Gigo Gabashvili (1862-1936) Founder of Socialist Realism in Painting, a Bold Experimenter in Photography
Gigo Gabashvili (1862-1936)
Founder of Socialist Realism in Painting, a Bold Experimenter in Photography
Within the history of Georgian visual arts, Gigo Gabashvili (1862-1936) is considered one of the founders of the Realist School of painting. However, after the discovery of his photo archive, his works have earned a special place within the history of Georgian photography as well.
The artistic environment of the 1920-1930s was dominated by Soviet ideological dogmas and strict puritanical attitudes, but Gigo Gabashvili, a proclaimed Socialist Realistic painter, created visual experiments that were impregnated with a refined and daring eroticism.
Soviet reality and the applied pressure of the Communist party’s ideological propaganda, had an “asphyxiating” effect on visual arts. In this environment, the existence of a progressive and honest creativity that was, in some way, in dialogue with the contemporary epoch, was almost unprecedented.
© Gigo Gabashvili. Nude Study II. Courtesy Sh. Amiranashvili Museum of Fine Arts.
Within the context of the most oppressive period of the Soviet regime (the first decades of real terror, a period when different points of view, ways of thinking, living, and aspiring were highly punishable), the “non-canonical” photography of Gigo Gabashvili may be seem as a rebellious act against Soviet dogmas, permitted scenarios, homogeneousness, and banality.
The most important piece of Gabashvili’s photographic legacy is the photo series made in his work studio: Etudes-experiments on a naked body.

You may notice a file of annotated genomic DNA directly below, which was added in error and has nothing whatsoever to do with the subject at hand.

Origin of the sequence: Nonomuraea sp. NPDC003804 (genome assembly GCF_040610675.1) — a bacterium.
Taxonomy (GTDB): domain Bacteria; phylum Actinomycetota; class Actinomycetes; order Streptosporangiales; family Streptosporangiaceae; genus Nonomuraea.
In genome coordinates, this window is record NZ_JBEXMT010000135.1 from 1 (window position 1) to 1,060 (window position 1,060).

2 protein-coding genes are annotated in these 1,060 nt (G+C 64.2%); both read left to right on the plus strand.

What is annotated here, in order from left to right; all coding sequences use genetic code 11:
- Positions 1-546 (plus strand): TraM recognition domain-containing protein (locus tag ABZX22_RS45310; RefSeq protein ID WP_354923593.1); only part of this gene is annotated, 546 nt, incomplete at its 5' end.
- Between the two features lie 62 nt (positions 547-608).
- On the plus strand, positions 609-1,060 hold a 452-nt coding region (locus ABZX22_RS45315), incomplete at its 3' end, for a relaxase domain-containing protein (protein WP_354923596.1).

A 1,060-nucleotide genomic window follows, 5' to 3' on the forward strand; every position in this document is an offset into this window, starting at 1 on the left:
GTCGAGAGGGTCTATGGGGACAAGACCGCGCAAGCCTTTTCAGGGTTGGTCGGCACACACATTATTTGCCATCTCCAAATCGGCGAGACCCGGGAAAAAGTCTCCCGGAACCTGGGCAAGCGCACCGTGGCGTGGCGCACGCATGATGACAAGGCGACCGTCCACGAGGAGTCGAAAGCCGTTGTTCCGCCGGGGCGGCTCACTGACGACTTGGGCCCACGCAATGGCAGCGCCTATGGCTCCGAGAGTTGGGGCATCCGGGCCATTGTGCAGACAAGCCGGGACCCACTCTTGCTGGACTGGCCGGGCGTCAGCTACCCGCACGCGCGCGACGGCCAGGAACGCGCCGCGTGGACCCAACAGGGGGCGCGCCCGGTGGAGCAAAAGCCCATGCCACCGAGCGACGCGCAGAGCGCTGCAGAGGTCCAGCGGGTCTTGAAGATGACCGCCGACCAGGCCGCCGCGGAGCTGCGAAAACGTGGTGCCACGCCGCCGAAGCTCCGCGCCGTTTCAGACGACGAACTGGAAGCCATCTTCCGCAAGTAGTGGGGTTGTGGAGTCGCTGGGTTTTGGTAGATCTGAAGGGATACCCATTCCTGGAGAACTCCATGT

A naturalist and a true master of composition, Gigo Gabashvili initially used the wide variety of possibilities afforded by photography as a means of creating his paintings. Within the first years of the invention of photography, this proved a well-tested technique among many European painters. However, Gigo Gabashvili differs from those painters who used the work of photographers for their drawing practice in that he himself was taking the photos.
© Gigo Gabashvili. Nude Study IV and V. Courtesy Sh. Amiranashvili Museum of Fine Arts.
Gigo Gabashvili’s photography, as well as his paintings, are seasoned with religious and mythological subtext and symbols; allegories and fantasies are present as well. However, it is accurate to describe his paintings as “canonical”, whereas photography and its visual practice allowed Gabashvili to create an experimental, dogma-free platform. Here, Gabashvili releases himself from both censorship and self-censorship. His photographs are distinguished by an erotic acerbity, unparalleled in the period and under the regime that he lived through, and reveal the hidden and exceptionally beautiful aspirations of this renowned painter and founder of Socialist Realism.
Besides numerous experiments with the naked body, Gabashvili’s archive includes photographs from his journeys to Bukhara and Samarkand in Central Asia, and to Mtianeti, Tusheti, and Pshav-Khevsureti in Georgia.
© Gigo Gabashvili. Nature Morte. Courtesy Sh. Amiranashvili Museum of Fine Arts.